There are many historians who have stressed the role of German militarism, among them Sean McMeekin. In his book, The Berlin-Baghdad Express, he highlights the role of Max Baron von Oppenheim and his nationalist propaganda. “But,” Gust explained, “Oppenheim was merely a propagandist, not a representative of German policy.” German militarism, in Gust’s view, “does play a role, in that it was the military that the Turks wanted as allies. And German policy was influenced by the military.” But this was not what motivated the Genocide. Gust also points out that, contrary to the idea current among some historians, it was not the Germans who forced the Young Turks into the alliance. Rather, as the archives show, “Turkey wanted Germany as an ally because they were convinced that Germany would win the war and they had plans for conquering the Caucasus.” They even insisted on guarantees that, in the event of victory, they would have a border with a Muslim state.
A frequent argument put forward in particular by those who deny the Genocide is that the Armenians constituted a military threat to Turkey and that they had to organize the deportations, during which Armenians perished. In further research conducted over the past two years, Gust has unearthed crucial evidence to refute this notion and has published it on www.armenocide.net. Here he has focused on surviving military documents from the Supreme Headquarters, documents by foreign ministry representatives who always reported what they heard from military. “I have found nothing — nothing,” he repeated, “referring to the Armenians as a ‘danger’ or as ‘preparing a rebellion.’ From 1,000 documents, stretching to the end of 1916, there is not one such reference.”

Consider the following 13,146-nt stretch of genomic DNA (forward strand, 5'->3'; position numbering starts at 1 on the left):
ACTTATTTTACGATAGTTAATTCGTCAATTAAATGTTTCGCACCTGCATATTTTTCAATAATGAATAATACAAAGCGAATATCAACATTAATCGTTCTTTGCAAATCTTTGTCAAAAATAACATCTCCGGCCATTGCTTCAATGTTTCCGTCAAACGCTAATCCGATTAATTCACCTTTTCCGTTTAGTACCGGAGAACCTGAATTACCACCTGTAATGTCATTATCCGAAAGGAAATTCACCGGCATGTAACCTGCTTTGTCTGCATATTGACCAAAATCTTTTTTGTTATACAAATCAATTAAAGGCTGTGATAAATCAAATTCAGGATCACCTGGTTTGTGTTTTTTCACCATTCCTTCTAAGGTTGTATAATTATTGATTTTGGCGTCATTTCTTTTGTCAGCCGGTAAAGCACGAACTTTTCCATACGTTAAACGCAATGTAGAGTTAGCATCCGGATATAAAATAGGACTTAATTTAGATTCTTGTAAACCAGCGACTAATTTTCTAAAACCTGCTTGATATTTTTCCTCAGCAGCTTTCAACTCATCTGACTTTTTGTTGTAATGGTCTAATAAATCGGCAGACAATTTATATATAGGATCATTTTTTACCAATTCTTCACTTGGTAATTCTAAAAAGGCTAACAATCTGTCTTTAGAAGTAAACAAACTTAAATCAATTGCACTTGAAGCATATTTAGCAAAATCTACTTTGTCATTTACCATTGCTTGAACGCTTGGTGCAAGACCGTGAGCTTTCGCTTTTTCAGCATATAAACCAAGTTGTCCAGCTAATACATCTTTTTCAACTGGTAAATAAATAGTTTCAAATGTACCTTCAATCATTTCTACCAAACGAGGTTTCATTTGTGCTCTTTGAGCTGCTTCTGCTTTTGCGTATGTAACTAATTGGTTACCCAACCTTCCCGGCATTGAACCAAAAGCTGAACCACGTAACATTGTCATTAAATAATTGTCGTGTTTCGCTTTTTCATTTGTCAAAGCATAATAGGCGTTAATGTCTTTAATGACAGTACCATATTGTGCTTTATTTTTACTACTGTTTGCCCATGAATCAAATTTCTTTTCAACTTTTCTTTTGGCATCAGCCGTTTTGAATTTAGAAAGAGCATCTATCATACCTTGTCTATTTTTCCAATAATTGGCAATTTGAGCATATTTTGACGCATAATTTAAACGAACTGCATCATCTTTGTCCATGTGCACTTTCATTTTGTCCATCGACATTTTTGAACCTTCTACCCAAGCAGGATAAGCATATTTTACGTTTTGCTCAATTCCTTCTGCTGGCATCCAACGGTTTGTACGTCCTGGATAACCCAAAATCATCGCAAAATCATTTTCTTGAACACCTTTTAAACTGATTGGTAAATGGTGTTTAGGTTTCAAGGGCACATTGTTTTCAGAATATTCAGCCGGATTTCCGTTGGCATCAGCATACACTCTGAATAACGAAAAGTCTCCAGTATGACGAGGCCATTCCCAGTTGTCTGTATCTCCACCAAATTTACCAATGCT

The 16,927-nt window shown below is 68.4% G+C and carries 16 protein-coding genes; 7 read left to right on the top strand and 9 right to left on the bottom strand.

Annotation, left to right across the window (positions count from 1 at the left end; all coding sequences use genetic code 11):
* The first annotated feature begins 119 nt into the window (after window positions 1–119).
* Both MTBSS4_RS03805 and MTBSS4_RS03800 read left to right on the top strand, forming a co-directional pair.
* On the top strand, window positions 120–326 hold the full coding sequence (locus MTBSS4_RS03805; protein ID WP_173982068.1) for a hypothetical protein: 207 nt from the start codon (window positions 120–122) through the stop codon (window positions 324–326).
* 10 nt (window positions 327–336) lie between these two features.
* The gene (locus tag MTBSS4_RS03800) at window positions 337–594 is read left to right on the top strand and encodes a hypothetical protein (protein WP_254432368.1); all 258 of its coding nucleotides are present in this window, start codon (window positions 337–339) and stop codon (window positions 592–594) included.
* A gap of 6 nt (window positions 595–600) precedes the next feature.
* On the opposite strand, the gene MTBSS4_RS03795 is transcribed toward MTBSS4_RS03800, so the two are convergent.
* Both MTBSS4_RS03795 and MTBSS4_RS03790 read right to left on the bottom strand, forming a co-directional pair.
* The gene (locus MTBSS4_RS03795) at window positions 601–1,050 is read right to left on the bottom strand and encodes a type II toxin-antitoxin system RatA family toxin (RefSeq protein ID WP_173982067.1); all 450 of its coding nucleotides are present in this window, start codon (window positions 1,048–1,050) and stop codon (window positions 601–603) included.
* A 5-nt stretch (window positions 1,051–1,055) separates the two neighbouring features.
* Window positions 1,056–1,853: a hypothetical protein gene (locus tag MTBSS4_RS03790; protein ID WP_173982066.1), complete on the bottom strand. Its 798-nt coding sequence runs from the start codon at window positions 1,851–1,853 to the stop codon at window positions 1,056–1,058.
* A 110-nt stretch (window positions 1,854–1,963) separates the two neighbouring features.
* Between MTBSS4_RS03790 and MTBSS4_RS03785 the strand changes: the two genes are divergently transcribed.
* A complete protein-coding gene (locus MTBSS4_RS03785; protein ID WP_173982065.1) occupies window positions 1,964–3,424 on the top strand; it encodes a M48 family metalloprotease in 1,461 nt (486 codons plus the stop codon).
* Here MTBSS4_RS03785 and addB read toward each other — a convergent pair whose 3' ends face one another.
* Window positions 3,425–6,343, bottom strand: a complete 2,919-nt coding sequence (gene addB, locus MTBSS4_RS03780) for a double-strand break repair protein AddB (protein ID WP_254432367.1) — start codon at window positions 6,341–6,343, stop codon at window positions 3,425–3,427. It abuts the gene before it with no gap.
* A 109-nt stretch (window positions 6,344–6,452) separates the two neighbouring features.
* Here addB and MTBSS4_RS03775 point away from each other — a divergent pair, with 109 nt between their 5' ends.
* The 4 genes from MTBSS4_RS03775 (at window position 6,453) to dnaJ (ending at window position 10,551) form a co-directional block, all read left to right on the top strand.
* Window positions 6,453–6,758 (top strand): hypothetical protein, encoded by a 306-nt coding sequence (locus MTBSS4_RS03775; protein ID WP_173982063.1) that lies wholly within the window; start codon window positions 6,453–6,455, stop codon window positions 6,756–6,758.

There may have been, he said, some German military in Constantinople who were influenced by Turkish allegations of such activity, but the absence of any reference in these documents “is important, because the military dominated in Germany: if the Armenian issue did not exist for the German military,” he reasoned, “then it was not part of German policy.” As the new research confirms, Germany’s military aims concerned the Suez Canal (which they tried to block but failed), but not the Middle East. For Germany, France and Belgium were important, and for economic reasons. Russia was important, “and therefore they hoped to use Turkey in a war against Russia, to open a second front.” The German military in Berlin were for the war, but were neither for nor against the Armenians.
In serious historical research, it is the primary sources which count, not ideological leanings or political opportunism. This first English edition of the German wartime documents will shed new light on the fate the Armenians suffered in that conflict. When I asked Gust who the likely readers would be, he said he thought that Armenians above all would be interested in the book, not only specialists but also students in Turcology and genocide studies. Most important for those involved in genocide studies are “the direct quotations from Young Turk leaders Enver and Talaat which show they planned the Genocide.”